Web

Mozilla wants to force the web to be more secure by holding features hostage

mozilla plans https only web mozzila mwc 2015
Mozilla/Flickr
Its Firefox browser may no longer be as popular as it once was, but Mozilla still wants to make the web a better place, mostly by making it more secure.

While encrypted connections via HTTPS have been used in browsers for a very long time, they’re often not the default connection. Mozilla, along with a number of organizations and even the U.S. government, would like to see only HTTPS connections used. This wouldn’t magically make the Internet entirely secure, but it certainly wouldn’t hurt.

Mozilla outlined its plan to eventually move to only using secure connections in a blog post yesterday. Simply urging website owners to switch to HTTPS isn’t going to be enough to get every website to adopt secure connections, so Mozilla has another tactic in mind: holding new features hostage.

Mozilla plans to eventually only offer new browser features on sites using HTTPS connections. Firefox security lead Richard Barnes outlines the plan in two broad steps: “Setting a date after which all new features will be available only to secure websites,” and “gradually phasing out access to browser features for non-secure websites, especially features that pose risks to users’ security and privacy.”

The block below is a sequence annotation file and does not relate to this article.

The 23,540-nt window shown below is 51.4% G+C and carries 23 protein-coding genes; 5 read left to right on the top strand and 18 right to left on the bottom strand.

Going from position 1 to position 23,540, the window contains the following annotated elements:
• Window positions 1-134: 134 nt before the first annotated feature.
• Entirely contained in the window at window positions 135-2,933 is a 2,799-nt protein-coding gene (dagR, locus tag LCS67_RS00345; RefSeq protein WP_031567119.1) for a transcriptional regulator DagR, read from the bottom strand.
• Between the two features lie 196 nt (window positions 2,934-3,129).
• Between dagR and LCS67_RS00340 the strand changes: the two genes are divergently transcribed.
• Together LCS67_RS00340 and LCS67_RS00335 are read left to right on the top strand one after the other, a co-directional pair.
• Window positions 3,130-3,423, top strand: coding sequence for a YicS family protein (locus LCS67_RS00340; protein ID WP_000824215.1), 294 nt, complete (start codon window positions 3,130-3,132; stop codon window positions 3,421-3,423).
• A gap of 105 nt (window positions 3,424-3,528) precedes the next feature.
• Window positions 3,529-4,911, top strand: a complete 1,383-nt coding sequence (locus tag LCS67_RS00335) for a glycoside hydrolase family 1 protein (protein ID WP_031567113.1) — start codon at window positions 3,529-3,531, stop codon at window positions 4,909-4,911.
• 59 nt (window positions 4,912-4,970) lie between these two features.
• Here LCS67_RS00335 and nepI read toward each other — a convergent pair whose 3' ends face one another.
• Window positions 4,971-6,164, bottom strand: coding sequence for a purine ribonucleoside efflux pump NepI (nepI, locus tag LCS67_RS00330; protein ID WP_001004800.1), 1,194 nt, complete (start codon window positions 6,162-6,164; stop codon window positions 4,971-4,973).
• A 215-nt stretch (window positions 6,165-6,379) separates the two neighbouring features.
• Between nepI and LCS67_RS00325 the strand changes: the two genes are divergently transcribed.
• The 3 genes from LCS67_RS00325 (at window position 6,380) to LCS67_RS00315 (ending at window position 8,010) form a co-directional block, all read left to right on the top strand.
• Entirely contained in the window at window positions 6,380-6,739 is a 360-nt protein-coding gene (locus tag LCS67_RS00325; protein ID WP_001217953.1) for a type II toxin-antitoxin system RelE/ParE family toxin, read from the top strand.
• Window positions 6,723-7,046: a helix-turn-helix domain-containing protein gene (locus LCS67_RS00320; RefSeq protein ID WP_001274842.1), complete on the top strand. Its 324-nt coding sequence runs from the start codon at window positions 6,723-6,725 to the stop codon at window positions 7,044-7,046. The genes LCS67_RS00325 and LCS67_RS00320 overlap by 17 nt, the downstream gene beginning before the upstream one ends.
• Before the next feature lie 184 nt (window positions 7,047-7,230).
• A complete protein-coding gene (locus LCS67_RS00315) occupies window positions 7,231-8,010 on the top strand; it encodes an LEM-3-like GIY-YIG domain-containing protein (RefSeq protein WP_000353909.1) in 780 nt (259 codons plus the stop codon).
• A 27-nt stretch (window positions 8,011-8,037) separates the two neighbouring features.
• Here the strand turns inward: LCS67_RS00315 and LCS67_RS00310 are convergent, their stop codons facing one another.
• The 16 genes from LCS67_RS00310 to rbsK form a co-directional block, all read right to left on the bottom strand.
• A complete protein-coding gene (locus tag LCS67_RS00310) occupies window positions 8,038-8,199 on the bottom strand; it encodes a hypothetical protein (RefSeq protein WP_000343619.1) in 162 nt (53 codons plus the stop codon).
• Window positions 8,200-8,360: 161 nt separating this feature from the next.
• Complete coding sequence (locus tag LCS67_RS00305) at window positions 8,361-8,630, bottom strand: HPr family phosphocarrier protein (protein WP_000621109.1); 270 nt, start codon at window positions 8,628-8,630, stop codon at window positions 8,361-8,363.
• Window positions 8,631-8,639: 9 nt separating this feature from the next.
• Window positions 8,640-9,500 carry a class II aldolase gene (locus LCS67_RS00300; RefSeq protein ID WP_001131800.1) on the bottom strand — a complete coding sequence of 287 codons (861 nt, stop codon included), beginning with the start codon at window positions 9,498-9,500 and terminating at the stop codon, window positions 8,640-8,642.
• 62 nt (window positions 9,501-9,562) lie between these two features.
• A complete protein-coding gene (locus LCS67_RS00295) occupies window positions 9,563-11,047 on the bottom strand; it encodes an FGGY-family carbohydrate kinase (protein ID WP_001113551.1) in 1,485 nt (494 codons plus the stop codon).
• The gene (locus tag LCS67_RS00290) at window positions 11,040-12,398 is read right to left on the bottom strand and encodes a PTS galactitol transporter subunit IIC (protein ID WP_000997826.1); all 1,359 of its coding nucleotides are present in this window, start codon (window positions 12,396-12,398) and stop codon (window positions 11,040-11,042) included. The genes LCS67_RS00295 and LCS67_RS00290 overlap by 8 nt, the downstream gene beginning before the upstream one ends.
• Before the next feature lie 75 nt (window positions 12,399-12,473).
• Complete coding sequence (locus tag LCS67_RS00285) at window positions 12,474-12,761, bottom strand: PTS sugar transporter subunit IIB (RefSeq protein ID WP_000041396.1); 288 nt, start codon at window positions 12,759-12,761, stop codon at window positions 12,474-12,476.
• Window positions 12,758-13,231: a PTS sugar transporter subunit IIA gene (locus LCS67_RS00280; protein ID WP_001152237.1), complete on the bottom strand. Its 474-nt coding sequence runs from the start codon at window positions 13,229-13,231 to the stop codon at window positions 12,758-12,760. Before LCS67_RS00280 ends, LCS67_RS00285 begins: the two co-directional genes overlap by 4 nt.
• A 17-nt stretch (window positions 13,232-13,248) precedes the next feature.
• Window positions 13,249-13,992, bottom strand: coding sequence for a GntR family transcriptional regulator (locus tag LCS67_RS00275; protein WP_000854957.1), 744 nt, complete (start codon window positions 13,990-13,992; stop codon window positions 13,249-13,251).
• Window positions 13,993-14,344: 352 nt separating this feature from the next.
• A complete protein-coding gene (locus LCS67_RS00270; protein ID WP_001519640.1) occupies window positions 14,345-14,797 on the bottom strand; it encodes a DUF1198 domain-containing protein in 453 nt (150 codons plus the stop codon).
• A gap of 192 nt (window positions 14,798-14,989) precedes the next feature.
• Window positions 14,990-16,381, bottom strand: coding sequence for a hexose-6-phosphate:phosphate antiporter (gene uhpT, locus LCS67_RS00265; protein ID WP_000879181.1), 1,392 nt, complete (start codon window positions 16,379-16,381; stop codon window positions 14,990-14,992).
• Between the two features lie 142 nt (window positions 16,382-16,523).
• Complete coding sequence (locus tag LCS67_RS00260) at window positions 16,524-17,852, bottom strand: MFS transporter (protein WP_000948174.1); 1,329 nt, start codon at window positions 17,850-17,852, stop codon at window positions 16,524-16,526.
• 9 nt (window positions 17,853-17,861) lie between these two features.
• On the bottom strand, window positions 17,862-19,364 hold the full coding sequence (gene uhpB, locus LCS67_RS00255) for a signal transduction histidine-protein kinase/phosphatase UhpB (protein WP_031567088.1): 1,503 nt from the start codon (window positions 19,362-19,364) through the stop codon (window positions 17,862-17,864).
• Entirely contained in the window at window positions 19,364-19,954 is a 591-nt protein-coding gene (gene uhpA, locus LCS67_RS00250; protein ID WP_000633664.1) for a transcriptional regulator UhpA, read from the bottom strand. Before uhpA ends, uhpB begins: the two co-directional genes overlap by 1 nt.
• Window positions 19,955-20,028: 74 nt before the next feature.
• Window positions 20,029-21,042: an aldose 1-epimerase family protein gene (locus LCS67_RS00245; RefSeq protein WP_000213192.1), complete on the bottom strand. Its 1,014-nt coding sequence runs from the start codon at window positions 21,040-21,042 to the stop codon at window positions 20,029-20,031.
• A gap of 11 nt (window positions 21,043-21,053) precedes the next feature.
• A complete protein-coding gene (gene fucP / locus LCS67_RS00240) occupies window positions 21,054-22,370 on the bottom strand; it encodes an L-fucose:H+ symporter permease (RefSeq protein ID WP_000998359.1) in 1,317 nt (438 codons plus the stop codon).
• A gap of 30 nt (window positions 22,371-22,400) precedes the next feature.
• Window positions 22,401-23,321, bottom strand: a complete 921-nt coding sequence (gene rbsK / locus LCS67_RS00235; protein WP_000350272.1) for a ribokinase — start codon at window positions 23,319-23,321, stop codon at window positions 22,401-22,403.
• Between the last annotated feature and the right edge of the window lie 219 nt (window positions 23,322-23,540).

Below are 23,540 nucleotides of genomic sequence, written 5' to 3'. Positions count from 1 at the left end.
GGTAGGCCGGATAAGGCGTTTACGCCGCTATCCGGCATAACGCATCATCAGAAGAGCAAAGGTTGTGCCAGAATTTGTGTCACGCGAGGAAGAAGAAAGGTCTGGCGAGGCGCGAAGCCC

The second element is the more interesting of the two, as it means that eventually features in Firefox will no longer be available to sites not using HTTP connections. Barnes even points out in the blog post that “removing features from the non-secure web will likely cause some sites to break.”

Fortunately, this doesn’t mean that your favorite old website will no longer be available. Mozilla plans to “monitor the degree of breakage and balance it with the security benefit.”

This is already happening, at least to some extent. Firefox currently limits the extent of camera and microphone access on non-secure websites, and Barnes points to this as a model for future feature limitations.

For a more technical take on the story for those so inclined, see the related post on the Mozilla blog.

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